Concept of Electric Field:
- When a charge is kept in a medium it sets around it, what is called as an electric field. The electric field can be represented by drawing what is called as lines of force. If another charge is brought into this region it experiences a force. Due to the electric field, the charges experience the force of attraction or repulsion.
- The region around a charge or system of charges within which other charged particles experience an electrostatic force is called electric field.
Lines of Force and Line of Induction:
- The electric field can be represented by drawing what is called the lines of force. They can be straight or curved.
- A line of force is a locus of all the points through which a free unit positive charge (test charge) will move when kept in the field.
- The direction of the electrical field at a point can be obtained by drawing a tangent to the line of force passing through that point.
- If the medium is other than air or vacuum, the lines of force are called lines of induction.
Characteristics of Electric Lines of Force:
- Lines of force are imaginary lines or hypothetical lines.
- Lines of force always emerge out from a positive charge and terminate on a negative charge. Thus the lines of force coming out from positive charge are supposed to end at a negative induced charge on the surrounding and the lines of force coming towards negative charge are supposed to start fro a positive induced charge on the surrounding. In the following photograph a student with long hair is touching electrode of Van de Graaff generator, we can see that the hair follow electric lines of force.
- Lines of force always emerge out or terminate at right angles to the surface. (normally).
- When two similar charges are kept near to each other the lines of force push each other and thus there is repulsion between the two similar charges.
- When two dissimilar charges are kept near to each other the lines of force will try to come near to each other and hence there is an attraction between two dissimilar charges. The lines of force start from a positive charge and end on a negative charge. So the lines of force do not form closed loops.
- The lines of force exert a lateral force on each other. i.e. they try to repel each other. This explains repulsion between two like charges.
- The lines of force possess a longitudinal tension hence they have a tendency to shrink i.e. to contract lengthwise. This explains attraction between unlike charges.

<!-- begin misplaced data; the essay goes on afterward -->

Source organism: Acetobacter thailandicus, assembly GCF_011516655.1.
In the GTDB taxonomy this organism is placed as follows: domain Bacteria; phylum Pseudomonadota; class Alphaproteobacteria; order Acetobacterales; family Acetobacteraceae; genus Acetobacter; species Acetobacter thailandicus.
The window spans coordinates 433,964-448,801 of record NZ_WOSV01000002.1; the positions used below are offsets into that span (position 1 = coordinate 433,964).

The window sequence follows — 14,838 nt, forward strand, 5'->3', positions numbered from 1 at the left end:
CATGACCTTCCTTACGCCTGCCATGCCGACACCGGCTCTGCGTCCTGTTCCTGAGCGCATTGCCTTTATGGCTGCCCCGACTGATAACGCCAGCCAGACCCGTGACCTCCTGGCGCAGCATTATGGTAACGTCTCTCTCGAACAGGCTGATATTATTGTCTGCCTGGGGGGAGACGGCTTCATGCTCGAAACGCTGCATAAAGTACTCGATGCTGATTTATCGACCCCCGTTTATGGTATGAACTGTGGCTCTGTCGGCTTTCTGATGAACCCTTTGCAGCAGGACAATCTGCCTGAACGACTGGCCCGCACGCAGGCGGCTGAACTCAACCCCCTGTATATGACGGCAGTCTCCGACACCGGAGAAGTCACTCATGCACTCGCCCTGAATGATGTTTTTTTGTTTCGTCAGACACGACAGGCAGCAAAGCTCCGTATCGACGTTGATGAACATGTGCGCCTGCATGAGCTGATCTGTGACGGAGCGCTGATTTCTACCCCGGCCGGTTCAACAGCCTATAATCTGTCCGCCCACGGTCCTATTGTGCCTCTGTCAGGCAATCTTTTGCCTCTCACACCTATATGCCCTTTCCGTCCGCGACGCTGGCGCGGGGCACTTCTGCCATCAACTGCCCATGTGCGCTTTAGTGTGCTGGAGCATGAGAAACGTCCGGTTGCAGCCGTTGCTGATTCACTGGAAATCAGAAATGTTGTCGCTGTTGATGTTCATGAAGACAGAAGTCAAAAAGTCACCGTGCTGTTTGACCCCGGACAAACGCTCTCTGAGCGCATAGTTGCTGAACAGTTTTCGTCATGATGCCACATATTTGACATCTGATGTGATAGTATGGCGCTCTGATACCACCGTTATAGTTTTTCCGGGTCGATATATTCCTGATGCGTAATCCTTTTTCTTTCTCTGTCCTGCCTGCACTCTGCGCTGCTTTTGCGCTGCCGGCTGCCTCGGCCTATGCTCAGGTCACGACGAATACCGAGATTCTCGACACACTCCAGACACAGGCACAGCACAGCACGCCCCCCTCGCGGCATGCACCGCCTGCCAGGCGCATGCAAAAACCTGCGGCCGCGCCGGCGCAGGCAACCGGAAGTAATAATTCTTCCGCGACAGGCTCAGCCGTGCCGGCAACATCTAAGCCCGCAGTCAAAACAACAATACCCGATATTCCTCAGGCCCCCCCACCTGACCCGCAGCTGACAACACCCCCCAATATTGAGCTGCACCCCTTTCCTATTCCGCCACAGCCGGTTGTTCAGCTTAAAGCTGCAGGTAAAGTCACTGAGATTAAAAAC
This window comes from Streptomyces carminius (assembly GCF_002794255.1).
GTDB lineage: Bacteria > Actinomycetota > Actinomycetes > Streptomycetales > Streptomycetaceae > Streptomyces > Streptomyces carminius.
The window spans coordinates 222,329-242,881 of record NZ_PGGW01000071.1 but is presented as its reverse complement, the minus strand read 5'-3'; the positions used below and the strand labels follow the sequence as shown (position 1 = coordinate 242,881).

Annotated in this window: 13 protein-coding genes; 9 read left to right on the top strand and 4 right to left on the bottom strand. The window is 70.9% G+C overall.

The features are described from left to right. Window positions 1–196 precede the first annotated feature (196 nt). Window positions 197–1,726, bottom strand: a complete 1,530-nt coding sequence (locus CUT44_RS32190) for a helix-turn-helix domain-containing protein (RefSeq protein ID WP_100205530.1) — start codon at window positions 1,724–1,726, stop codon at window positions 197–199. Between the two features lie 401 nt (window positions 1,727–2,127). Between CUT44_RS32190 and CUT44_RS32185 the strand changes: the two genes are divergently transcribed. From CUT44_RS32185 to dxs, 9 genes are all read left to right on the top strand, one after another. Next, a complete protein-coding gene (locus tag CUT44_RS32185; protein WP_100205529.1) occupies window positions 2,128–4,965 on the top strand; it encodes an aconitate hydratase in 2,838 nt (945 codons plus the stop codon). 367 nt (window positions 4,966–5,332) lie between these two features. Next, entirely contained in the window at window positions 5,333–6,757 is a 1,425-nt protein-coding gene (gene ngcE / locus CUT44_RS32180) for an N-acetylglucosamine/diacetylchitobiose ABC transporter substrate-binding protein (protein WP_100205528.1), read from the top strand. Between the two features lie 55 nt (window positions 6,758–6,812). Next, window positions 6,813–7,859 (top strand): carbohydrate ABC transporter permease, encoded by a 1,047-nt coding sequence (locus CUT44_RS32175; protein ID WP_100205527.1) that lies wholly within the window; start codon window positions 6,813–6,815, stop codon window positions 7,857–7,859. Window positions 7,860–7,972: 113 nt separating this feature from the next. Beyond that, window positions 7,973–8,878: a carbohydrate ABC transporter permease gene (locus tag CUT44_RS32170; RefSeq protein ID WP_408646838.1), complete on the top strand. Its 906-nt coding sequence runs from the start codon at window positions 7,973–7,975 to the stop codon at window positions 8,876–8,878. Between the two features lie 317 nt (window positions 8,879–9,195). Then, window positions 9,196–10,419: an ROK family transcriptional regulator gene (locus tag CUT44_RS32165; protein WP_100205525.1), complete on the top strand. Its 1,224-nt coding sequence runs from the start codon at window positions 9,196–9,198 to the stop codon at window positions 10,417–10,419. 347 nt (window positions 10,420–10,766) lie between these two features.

- Lines of force never intersect each other. If they do so, it means that at the point of intersection of the two lines the electric field has two direction which is not possible. Having two directions means the test charge at that point can move in two different directions simultaneously.
- It is possible for us to draw lines of force through each and every point in the medium. But it will result in overcrowding of the lines. And thus it is not possible for us to study them. Hence lines of forces are grouped into what is called as ‘tubes of force.
- If the tubes of force are crowded together then the field is strong.
- If the tubes are equally spaced then the field is uniform.
Types of Electric Field:
Uniform Electric Field:
- When magnitude and direction of electric intensity are the same at all the points in the electric field, then the electric field is called uniform electric field.
- It is represented by drawing equidistant parallel straight lines in the direction of the field.
Non-Uniform Electric Field:
- When magnitude and direction of electric intensity are not the same at all the points in the electric field, then the electric field is called nonuniform electric field.
Radial Electric Field:
- When electric intensity E at any point in the electric field is directed towards or away from the same fixed point, then the field is called radial electric field.
Electric Field Intensity:
- Electric intensity at a point in an electric field is defined as the force acting on a unit positive charge when placed at that point.
- It is denoted by letter ‘E’ and its S.I. unit is N/C or V/m.
- Electric intensity at a point gives us the idea of the strength of the electric field at that point. Stronger the field at a point greater is the magnitude of the electric intensity.
- Electric intensity is a vector quantity and its direction at a point is the same as the direction of force acting on positive test charge kept at that point.
Expression for Electric Intensity at a Point Due to Point Charge:
- Consider a charge ‘q’ a placed at point O as shown. Let P be the point at a distance of ‘r’ from O where electric intensity is to be found.
- Let us consider a positive charge qo kept at point P. The force acting on qo, due to q is given by Coulombs Law.
By definition of Electric Intensity,
- This is an expression for electric intensity at a point at a distance of ‘r’ from a point charge. The direction of electric intensity is same as that of force at that point.